Flick ‘Em Up has definitely caught the eye of many gamers that would normally never buy dexterity games. As a father of two gamers in training, I couldn’t wait to get my hands on a cowboy themed tabletop game that would have my girls thinking pragmatically and then executing plans physically. Dexterity games offer that juxtaposition. But I want to talk more about a specific mechanic in this post: Initiative.
Initiative in games normally determine one thing: who goes first. Most of the time, going first is advantage. Going first is recognized in many games as such an advantage that there is a bonus to players that are not acting first. For example:
- Magic the Gathering’s “Go first or Draw First”
- Castles of Mad King’s point system bonus. (many examples of this in point based games)
- Codenames has the starting team needing to identify one additional agent.
Some games don’t address how important going first is causing game groups to have make up rules to counter how strong going first is. When playing Dominion, my group has what we call “The Phantom Round” where everyone gets the same amount of turns. If someone ends the game “early” through their Kingdom card purchase, the other players get one more turn enabling them to buy other victory point cards and even out the opportunity for everyone to win, regardless of the turn order. (Still doesn’t completely even it out, but it gets closer.)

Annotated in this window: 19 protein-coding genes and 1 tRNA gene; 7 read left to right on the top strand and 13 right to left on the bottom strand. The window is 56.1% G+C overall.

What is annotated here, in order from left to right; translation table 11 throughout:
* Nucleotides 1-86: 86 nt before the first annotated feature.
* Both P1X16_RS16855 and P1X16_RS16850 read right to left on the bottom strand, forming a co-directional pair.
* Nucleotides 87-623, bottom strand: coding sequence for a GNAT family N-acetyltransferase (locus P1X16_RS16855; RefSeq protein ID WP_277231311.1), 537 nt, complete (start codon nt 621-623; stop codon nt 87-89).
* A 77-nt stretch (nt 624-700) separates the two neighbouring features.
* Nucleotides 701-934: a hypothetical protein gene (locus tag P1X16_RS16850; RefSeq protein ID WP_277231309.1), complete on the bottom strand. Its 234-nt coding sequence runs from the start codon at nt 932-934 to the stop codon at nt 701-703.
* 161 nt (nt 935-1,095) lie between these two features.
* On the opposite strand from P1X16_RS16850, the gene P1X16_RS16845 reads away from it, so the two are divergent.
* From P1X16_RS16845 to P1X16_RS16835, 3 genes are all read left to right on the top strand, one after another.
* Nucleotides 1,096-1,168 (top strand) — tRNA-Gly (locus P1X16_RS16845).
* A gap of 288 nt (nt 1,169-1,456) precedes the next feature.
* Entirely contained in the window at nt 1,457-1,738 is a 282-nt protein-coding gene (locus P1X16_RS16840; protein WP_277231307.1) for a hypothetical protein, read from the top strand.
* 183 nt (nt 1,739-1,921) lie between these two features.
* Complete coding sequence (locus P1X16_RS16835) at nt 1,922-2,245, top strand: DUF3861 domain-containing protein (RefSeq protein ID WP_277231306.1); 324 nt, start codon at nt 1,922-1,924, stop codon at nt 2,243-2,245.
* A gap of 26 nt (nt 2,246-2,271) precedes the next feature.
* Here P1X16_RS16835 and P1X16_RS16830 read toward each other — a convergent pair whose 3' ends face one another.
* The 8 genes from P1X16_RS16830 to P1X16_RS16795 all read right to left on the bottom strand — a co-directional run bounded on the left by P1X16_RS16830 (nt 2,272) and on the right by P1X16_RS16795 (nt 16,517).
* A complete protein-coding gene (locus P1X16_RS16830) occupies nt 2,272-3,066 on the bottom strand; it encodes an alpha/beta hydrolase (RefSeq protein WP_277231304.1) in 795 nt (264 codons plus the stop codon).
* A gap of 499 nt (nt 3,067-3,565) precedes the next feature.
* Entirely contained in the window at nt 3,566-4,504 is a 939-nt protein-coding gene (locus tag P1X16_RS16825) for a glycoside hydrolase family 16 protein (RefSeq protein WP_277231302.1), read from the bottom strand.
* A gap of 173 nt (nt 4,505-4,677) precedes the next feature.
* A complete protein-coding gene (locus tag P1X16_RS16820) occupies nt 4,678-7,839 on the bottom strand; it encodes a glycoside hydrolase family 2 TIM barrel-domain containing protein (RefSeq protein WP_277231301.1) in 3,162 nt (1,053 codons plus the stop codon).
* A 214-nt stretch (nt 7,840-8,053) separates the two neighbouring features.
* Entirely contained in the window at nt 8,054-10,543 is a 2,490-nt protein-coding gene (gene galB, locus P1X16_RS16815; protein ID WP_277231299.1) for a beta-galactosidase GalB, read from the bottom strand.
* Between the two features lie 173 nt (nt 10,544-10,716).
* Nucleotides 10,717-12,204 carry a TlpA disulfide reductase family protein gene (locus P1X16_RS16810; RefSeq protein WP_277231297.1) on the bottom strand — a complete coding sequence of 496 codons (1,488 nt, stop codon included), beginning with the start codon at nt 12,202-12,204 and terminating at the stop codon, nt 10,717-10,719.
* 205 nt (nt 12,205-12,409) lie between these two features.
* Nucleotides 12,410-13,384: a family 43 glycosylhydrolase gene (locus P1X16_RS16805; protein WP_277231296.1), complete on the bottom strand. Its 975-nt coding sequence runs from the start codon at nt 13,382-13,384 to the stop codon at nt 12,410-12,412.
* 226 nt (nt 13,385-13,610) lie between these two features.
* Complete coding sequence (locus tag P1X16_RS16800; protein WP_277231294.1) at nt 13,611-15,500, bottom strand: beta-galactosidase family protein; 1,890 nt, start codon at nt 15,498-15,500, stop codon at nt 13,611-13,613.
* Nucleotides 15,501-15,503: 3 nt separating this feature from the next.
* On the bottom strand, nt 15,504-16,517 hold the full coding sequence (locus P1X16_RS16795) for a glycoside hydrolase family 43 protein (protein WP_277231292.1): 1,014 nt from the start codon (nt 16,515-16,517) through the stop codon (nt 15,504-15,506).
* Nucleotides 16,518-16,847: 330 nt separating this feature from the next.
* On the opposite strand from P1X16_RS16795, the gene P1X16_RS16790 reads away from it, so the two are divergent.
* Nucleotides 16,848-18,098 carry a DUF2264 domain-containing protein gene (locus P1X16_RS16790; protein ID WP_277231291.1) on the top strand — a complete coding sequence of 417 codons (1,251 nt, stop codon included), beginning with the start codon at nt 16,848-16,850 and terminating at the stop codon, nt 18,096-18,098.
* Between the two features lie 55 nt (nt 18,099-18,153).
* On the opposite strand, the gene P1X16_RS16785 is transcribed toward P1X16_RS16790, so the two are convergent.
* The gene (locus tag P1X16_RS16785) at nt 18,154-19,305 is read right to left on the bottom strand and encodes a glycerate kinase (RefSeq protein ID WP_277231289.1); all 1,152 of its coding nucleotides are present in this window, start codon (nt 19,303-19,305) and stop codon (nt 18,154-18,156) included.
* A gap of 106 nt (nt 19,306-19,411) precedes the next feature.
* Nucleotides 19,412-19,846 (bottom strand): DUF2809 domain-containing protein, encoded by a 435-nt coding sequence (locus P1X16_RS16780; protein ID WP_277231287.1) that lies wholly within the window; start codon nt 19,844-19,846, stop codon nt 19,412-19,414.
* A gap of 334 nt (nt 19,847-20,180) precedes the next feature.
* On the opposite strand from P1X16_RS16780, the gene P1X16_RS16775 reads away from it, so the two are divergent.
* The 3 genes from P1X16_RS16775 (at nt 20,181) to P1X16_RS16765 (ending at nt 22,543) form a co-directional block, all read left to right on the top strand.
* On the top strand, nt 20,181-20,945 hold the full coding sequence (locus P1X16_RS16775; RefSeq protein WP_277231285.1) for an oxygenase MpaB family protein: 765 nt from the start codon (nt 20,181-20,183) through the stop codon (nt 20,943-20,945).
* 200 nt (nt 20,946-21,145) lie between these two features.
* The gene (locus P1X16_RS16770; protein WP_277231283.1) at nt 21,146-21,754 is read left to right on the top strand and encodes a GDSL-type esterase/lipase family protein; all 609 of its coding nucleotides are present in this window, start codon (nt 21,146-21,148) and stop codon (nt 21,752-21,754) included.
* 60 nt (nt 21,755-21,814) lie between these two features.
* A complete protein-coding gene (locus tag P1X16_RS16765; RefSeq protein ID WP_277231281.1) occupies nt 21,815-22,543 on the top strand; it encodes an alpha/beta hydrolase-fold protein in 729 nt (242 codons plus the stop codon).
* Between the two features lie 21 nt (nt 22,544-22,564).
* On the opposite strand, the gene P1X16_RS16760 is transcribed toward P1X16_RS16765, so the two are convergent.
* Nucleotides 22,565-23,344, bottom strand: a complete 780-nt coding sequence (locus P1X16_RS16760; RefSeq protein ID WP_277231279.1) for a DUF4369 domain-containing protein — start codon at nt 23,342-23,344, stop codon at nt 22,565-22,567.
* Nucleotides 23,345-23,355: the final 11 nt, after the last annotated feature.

So…. back to Flick ‘Em Up. Let’s check out the rules for Initiative from the rulebook:
That “explained later” part says that if a cowboy kills another cowboy that has the initiative token, they get the token themselves, and will go first in each subsequent round.
Why is this significant? Besides acting first, there are two things to note here: This puts a huge target on a specific model in the game and also enables Pretzel games to create scenarios that will force you to protect your first turn advantage, or lose the game.
Huge Target – If you are an aggressive player, going first and rushing in will practically guarantee that each turn your character will get shot each turn and your opponent will have initiative themselves a few turns into the game. You are forced to play smart to keep the advantage of playing first each round. And if you play carefully….. you are not using your “act first” advantage to it’s full worth. That’s some pretty good balance, put solely into the hands of the player.
Scenario Aid – Multiple Scenarios in Flick ‘Em Up have the person with initiative being the “leader” of the team. They have rules around what happens if you lose this character which includes losing the game in Scenario 2. When combined with being a Huge Target as I detailed above, it changes how you play for sure.
I’ve played a number of games of Flick ‘Em Up with my daughters and they absolutely love it. I’m waiting for them to see the tricks I am trying to pull when I have initiative, working hard to hold onto my “act first” advantage, working it for all that it is worth. I enjoy the internal struggle that I feel as I try to decide if letting 1/3 of my advantage slip away (by taking a bullet from leaving my character in place) to shoot twice to do maximum damage…..or if I should just shoot and move, getting my character with initiative to cover.
These tweaks on the concept of Initiative in Flick ‘Em Up provide a unique mechanic that fits perfectly into this thematic dexterity game, and I’m glad I picked it up.